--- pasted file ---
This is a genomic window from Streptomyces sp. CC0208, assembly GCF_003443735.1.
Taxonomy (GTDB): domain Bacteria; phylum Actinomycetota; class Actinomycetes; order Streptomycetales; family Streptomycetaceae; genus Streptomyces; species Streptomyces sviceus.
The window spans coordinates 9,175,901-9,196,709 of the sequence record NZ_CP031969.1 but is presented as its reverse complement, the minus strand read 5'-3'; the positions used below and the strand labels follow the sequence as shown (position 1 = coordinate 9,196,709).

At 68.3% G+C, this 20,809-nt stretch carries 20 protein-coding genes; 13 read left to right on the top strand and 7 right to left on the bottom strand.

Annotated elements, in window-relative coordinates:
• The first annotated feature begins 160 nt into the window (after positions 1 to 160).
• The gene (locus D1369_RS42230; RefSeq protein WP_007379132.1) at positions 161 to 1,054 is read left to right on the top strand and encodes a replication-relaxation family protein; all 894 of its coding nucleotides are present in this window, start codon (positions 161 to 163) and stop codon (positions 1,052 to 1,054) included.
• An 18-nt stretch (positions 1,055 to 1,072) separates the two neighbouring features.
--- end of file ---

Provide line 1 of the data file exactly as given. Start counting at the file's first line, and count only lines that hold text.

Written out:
This is a genomic window from Streptomyces sp. CC0208, assembly GCF_003443735.1.